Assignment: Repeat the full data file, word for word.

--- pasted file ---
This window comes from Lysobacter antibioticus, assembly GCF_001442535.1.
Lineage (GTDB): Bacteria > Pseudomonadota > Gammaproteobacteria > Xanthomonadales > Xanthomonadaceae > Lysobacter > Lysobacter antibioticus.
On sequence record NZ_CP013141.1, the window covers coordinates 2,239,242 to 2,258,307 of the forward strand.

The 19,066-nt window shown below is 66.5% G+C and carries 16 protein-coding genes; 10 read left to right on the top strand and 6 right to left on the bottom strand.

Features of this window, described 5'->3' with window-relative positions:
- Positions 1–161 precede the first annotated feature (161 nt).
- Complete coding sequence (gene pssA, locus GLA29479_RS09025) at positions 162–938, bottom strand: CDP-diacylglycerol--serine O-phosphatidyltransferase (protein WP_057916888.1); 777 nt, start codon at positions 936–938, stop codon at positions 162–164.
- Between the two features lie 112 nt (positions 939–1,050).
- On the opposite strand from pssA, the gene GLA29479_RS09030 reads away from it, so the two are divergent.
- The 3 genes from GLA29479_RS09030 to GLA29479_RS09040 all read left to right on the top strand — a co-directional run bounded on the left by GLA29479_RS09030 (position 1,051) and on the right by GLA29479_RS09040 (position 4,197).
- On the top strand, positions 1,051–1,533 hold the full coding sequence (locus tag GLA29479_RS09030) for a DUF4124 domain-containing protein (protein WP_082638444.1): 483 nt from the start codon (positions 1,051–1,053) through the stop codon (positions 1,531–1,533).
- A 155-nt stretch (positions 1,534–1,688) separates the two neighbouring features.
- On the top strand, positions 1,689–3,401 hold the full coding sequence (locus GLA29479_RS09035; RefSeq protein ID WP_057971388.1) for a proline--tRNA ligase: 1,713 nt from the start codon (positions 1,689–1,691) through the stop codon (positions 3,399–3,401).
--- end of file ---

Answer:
This window comes from Lysobacter antibioticus, assembly GCF_001442535.1.
Lineage (GTDB): Bacteria > Pseudomonadota > Gammaproteobacteria > Xanthomonadales > Xanthomonadaceae > Lysobacter > Lysobacter antibioticus.
On sequence record NZ_CP013141.1, the window covers coordinates 2,239,242 to 2,258,307 of the forward strand.

The 19,066-nt window shown below is 66.5% G+C and carries 16 protein-coding genes; 10 read left to right on the top strand and 6 right to left on the bottom strand.

Features of this window, described 5'->3' with window-relative positions:
- Positions 1–161 precede the first annotated feature (161 nt).
- Complete coding sequence (gene pssA, locus GLA29479_RS09025) at positions 162–938, bottom strand: CDP-diacylglycerol--serine O-phosphatidyltransferase (protein WP_057916888.1); 777 nt, start codon at positions 936–938, stop codon at positions 162–164.
- Between the two features lie 112 nt (positions 939–1,050).
- On the opposite strand from pssA, the gene GLA29479_RS09030 reads away from it, so the two are divergent.
- The 3 genes from GLA29479_RS09030 to GLA29479_RS09040 all read left to right on the top strand — a co-directional run bounded on the left by GLA29479_RS09030 (position 1,051) and on the right by GLA29479_RS09040 (position 4,197).
- On the top strand, positions 1,051–1,533 hold the full coding sequence (locus tag GLA29479_RS09030) for a DUF4124 domain-containing protein (protein WP_082638444.1): 483 nt from the start codon (positions 1,051–1,053) through the stop codon (positions 1,531–1,533).
- A 155-nt stretch (positions 1,534–1,688) separates the two neighbouring features.
- On the top strand, positions 1,689–3,401 hold the full coding sequence (locus GLA29479_RS09035; RefSeq protein ID WP_057971388.1) for a proline--tRNA ligase: 1,713 nt from the start codon (positions 1,689–1,691) through the stop codon (positions 3,399–3,401).